Whether it be your father, son, brother, granddad, uncle, best mate or just a guy you know from school; let’s start the conversation together. If you feel like you, or your mate, needs anyone to talk to then you can join our community.

About Mental Health

Mental health describes everyone’s state of mental wellbeing. Essentially, it affects how we think, feel and behave – and having poor mental health or facing mental health difficulties can have an impact on the rest of our lives. On the other hand, have good mental health, and regularly taking steps to look after your mental wellbeing, can help you make the most of your potential and opportunities.

We all experience times when when we feel low or stressed; this is a natural part of life and for most people these feelings pass. For example, it is normal to feel anxious before a big exam or important event and this can actually help us feel more alert and perform better.

Sometimes however, our mental health can be negatively affected by large life events such as bereavement, illness or injury, pressure at school or work, other traumatic events or a lack of sleep to name only a few. In these situations, the anxiety and stress that you might have already been dealing with can develop into something a bit more serious such as depression, anxiety disorders, severe stress and other things.

Fast Facts About Mental Health

  • 1 in 4 people will experience mental health problems each year
  • It can happen to anyone, regardless of race, religion, gender, age, family circumstances or socio-economic background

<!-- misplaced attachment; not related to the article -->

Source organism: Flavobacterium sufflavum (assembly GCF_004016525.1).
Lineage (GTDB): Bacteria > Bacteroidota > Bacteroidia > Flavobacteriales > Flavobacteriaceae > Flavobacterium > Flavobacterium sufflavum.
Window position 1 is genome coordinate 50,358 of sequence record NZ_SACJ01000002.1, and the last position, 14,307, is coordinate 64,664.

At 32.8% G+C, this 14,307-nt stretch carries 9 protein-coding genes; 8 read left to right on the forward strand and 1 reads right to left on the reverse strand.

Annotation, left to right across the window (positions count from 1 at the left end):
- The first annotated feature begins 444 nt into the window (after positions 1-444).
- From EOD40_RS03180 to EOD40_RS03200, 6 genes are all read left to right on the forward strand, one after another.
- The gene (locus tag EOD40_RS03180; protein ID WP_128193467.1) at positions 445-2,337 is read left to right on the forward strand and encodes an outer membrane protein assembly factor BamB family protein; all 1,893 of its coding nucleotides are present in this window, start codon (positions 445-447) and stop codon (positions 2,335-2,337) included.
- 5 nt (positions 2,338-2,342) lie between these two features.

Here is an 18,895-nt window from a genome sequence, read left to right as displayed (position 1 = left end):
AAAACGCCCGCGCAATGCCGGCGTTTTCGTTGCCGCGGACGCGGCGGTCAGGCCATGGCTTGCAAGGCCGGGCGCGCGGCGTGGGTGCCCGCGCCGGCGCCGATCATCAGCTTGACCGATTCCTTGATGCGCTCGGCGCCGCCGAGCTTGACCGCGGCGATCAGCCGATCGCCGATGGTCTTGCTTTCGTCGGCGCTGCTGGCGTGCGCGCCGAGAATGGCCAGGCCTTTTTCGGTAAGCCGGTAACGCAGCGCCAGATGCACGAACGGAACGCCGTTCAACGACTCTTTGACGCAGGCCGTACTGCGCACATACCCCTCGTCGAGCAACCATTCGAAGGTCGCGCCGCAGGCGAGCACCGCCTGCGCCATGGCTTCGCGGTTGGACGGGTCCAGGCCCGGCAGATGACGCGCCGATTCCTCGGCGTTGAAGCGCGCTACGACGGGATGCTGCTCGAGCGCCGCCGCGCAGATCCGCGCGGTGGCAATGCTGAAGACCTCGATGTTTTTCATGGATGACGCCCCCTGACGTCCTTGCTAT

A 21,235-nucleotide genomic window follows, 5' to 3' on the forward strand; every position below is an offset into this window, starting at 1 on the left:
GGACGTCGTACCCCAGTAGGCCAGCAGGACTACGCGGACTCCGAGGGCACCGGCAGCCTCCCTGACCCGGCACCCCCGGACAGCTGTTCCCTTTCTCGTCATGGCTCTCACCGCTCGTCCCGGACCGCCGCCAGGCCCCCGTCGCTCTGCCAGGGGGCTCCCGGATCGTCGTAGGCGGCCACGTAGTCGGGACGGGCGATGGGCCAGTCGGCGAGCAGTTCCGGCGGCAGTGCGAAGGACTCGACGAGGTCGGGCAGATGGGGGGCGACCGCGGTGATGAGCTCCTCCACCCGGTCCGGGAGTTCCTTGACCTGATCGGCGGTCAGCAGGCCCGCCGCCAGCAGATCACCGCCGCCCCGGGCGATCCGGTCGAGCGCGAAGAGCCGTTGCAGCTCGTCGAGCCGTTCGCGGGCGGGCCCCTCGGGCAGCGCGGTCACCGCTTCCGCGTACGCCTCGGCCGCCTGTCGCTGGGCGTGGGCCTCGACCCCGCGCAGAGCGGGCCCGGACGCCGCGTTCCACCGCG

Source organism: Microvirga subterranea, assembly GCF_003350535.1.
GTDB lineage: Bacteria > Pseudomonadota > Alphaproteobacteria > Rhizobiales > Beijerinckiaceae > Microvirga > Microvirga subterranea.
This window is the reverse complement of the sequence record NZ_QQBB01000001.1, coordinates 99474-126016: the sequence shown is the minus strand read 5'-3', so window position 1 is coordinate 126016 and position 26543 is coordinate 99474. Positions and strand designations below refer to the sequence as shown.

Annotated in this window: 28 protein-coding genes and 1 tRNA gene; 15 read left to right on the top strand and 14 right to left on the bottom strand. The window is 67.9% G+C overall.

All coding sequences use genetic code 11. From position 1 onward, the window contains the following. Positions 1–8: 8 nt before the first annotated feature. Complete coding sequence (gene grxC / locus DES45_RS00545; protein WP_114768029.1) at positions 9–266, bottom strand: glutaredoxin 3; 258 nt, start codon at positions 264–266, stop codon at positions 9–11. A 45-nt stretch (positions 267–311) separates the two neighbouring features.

• Our mental health does not always remain the same. It can change as our circumstances change in our life.
  • It is possible to recover, and lead a full and productive life
  • It is possible to lead a full life with a mental health difficulty
  • It is NOT a sign of weakness

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Opening Up About Mental Health

It can be really difficult for us to talk about our mental health. It is important to remember that if you don’t feel ready to talk about not being ok, then you don’t have to just yet. When you do feel ready, here are a few quick tips to remember before you do

  • Speak to someone you trust – whether it’s a friend, partner, parent, teacher, colleague, GP or counsellor.
  • Choose your timing – make sure you feel comfortable in the physical space you are in for the conversation, whether it’s a quiet cafe, a walk in the park or on your own sofa.
  • Remember it might be a lot for them to hear – this doesn’t mean they don’t understand or won’t be there for you in the long run, it just means they might need a moment to let it sink in and figure out how they can help you.